Many fences were erected to control the spread of the rabbits, yet these were mostly unsuccessful. Early fences were destroyed by wombats, rabbits, kangaroos, buried by sand drifts and because of the vast lengths of the fences, they were poorly maintained. Often fences built to stop rabbits were not completed until after the rabbit front had passed, such as the Queensland/NSW border fence and various fences in Western Australia. Rabbits were sometimes stopped by fences, but in plague proportions, there were so many rabbits piled up by the fences, that the rabbits acted as a ladder for others that simply walked over the fence. Rabbits also will climb fences and they have been known to climb trees up to five meters.

The States response was often too slow and inefficient. South Australia produced the first legislation in Australia concerning the rabbit which protected it during spring breeding and considered a valuable resource. Shortly after this legislation, South Australia was also the first state to legislate a Rabbit Destruction Act in 1875 (Williams,103). Other States legislated against rabbits with varying degrees of success.

There were concerns about the effectiveness of early programs. A correspondent to The Observer in 1886 described the governments policies for this control of the rabbit in South Australia as ` trying to stop the tide with a pitchfork' and almost all attempts rabbit control before myxomatosis could be described in similar terms. Methods were indiscriminate and often resulted in substantial deaths of native wildlife and considerable risk to people (Williams, 104).

The rabbit may have been contained by natural boundaries such as rivers and thick forest vegetation but the rabbit spread over and through these barriers was assisted by Sportsman and Rabbiters whose interest lay in its spread. The Squatters assisted the invasion of their own lands by clearing the very vegetation that the rabbit would not penetrate and leaving the fallen trees as rabbit harbour.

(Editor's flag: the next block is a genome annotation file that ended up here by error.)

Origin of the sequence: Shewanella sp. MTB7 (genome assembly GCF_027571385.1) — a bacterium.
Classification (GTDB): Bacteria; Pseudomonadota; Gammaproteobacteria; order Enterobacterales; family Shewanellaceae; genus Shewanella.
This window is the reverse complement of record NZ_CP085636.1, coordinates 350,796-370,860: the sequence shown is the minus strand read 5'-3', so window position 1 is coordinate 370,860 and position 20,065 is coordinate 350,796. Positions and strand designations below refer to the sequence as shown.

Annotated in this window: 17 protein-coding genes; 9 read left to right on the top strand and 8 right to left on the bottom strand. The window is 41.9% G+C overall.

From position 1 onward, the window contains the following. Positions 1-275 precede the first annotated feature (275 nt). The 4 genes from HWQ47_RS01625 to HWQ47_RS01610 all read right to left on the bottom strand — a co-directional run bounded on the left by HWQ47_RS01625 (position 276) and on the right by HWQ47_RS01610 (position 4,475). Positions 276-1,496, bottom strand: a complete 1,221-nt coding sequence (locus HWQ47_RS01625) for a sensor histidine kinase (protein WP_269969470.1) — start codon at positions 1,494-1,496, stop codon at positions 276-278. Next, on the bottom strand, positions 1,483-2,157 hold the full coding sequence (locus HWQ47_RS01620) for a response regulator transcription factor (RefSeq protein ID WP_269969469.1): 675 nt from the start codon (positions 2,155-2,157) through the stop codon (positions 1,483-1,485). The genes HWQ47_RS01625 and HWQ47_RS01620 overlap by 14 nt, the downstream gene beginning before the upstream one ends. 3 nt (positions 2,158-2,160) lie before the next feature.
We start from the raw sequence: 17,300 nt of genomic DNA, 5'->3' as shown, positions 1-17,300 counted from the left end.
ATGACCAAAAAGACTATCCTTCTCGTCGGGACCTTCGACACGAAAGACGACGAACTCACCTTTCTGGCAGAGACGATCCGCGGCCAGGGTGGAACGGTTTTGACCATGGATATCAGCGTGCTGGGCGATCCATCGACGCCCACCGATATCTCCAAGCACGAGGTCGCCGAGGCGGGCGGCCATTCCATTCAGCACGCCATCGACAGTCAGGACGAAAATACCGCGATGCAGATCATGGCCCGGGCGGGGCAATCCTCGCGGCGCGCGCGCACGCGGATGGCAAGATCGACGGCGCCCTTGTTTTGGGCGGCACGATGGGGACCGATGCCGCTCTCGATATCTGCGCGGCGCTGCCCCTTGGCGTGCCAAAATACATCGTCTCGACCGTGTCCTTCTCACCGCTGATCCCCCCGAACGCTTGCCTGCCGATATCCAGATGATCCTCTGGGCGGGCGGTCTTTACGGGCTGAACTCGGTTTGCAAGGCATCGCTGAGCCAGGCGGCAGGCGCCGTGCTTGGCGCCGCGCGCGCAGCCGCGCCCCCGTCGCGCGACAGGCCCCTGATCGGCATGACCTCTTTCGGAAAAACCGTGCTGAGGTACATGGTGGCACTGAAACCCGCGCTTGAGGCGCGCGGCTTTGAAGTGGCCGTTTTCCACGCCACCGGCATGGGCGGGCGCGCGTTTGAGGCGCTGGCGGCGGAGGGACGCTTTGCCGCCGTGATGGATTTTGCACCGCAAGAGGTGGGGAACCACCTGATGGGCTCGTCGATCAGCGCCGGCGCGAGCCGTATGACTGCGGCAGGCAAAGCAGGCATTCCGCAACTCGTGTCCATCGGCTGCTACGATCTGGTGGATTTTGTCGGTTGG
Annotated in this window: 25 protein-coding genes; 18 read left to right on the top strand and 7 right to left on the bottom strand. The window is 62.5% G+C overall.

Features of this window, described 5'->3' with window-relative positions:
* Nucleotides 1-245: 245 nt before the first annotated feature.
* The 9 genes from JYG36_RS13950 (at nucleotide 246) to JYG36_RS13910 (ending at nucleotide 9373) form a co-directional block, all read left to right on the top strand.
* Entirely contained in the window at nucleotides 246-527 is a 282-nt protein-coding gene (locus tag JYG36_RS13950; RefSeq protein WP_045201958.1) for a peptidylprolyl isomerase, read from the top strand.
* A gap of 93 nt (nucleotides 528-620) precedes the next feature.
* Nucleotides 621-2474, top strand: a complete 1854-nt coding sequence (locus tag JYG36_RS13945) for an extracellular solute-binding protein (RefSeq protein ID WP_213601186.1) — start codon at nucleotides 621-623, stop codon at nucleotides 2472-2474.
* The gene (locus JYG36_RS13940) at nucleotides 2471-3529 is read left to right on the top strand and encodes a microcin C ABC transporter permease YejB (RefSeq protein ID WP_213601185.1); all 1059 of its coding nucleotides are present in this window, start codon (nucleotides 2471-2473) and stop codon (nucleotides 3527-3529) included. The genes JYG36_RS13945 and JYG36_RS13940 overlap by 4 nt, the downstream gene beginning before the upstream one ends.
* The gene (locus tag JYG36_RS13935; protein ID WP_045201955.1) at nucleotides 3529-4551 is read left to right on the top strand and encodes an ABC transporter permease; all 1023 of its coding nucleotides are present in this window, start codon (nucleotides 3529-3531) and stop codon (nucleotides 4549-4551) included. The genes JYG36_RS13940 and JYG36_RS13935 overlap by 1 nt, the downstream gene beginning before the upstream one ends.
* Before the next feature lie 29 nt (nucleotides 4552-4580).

Present distribution of rabbits in Australia

Traditional Control Techniques

Many techniques of rabbit control have been used in attempts to lower the rabbit population eg; fencing, warren ripping, warren fumigation and 1080 poisoning. All of these techniques are expensive, time consuming, labour intensive and often have to be repeated over consecutive years to achieve low populations yet they are necessary if any attempt is to be made at rabbit control. Although historical attempts at rabbit proof fences were largely unsuccessful, netted fences can be highly effective if maintained and control measures are taken within the boundary.

All of the traditional techniques are effective if performed properly and consistently. The key word is "consistently" and most farmers only respond with control techniques when a problem is perceived. This is not a very effective or cost effective way of controlling rabbits. In the rangelands, where the rabbit is periodically most abundant, traditional techniques are not regarded as being cost effective (Williams,1993).

Groups of Farmers that establish a regional rabbit control strategy are more likely to meet with success than a lone farmer. Such a strategy will lower rabbit numbers over a district and not merely push them over the fence. Several Landcare groups have received subsidies towards hiring tractors and other equipment, making a necessary job, quicker, easier and less expensive.

Although historical attempts at rabbit fences were unsuccessful, rabbit proof fencing can be highly effective if control measures are taken within the boundaries.